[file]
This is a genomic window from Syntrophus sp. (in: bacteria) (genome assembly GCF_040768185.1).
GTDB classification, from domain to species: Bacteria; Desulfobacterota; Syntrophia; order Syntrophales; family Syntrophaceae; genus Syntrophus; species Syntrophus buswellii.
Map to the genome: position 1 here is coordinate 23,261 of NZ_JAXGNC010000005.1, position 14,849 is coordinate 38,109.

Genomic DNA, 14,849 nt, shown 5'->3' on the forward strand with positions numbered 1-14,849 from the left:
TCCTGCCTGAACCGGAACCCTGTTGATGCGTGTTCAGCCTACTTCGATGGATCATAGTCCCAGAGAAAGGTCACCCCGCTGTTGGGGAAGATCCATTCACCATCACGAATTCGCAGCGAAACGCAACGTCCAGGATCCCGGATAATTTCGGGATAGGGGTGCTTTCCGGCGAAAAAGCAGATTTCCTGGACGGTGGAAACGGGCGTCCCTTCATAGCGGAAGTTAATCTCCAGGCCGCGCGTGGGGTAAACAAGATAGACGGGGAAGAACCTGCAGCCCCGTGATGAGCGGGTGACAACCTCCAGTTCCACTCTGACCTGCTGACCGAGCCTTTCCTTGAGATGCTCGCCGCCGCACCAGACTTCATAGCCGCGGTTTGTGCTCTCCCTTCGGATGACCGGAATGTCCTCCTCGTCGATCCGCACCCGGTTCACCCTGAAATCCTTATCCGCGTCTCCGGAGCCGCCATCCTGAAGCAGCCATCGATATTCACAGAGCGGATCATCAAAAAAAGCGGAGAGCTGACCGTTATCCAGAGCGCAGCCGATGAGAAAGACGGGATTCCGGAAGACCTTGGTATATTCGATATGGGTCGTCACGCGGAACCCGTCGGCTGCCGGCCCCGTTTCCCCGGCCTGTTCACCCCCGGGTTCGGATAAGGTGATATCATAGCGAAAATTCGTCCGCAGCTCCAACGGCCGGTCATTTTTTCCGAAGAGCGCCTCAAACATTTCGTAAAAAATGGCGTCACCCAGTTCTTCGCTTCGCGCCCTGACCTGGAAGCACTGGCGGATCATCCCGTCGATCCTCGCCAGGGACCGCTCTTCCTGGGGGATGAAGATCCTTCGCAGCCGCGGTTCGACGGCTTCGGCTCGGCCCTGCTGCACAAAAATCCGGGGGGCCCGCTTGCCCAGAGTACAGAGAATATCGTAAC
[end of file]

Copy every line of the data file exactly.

This is a genomic window from Syntrophus sp. (in: bacteria) (genome assembly GCF_040768185.1).
GTDB classification, from domain to species: Bacteria; Desulfobacterota; Syntrophia; order Syntrophales; family Syntrophaceae; genus Syntrophus; species Syntrophus buswellii.
Map to the genome: position 1 here is coordinate 23,261 of NZ_JAXGNC010000005.1, position 14,849 is coordinate 38,109.

Genomic DNA, 14,849 nt, shown 5'->3' on the forward strand with positions numbered 1-14,849 from the left:
TCCTGCCTGAACCGGAACCCTGTTGATGCGTGTTCAGCCTACTTCGATGGATCATAGTCCCAGAGAAAGGTCACCCCGCTGTTGGGGAAGATCCATTCACCATCACGAATTCGCAGCGAAACGCAACGTCCAGGATCCCGGATAATTTCGGGATAGGGGTGCTTTCCGGCGAAAAAGCAGATTTCCTGGACGGTGGAAACGGGCGTCCCTTCATAGCGGAAGTTAATCTCCAGGCCGCGCGTGGGGTAAACAAGATAGACGGGGAAGAACCTGCAGCCCCGTGATGAGCGGGTGACAACCTCCAGTTCCACTCTGACCTGCTGACCGAGCCTTTCCTTGAGATGCTCGCCGCCGCACCAGACTTCATAGCCGCGGTTTGTGCTCTCCCTTCGGATGACCGGAATGTCCTCCTCGTCGATCCGCACCCGGTTCACCCTGAAATCCTTATCCGCGTCTCCGGAGCCGCCATCCTGAAGCAGCCATCGATATTCACAGAGCGGATCATCAAAAAAAGCGGAGAGCTGACCGTTATCCAGAGCGCAGCCGATGAGAAAGACGGGATTCCGGAAGACCTTGGTATATTCGATATGGGTCGTCACGCGGAACCCGTCGGCTGCCGGCCCCGTTTCCCCGGCCTGTTCACCCCCGGGTTCGGATAAGGTGATATCATAGCGAAAATTCGTCCGCAGCTCCAACGGCCGGTCATTTTTTCCGAAGAGCGCCTCAAACATTTCGTAAAAAATGGCGTCACCCAGTTCTTCGCTTCGCGCCCTGACCTGGAAGCACTGGCGGATCATCCCGTCGATCCTCGCCAGGGACCGCTCTTCCTGGGGGATGAAGATCCTTCGCAGCCGCGGTTCGACGGCTTCGGCTCGGCCCTGCTGCACAAAAATCCGGGGGGCCCGCTTGCCCAGAGTACAGAGAATATCGTAAC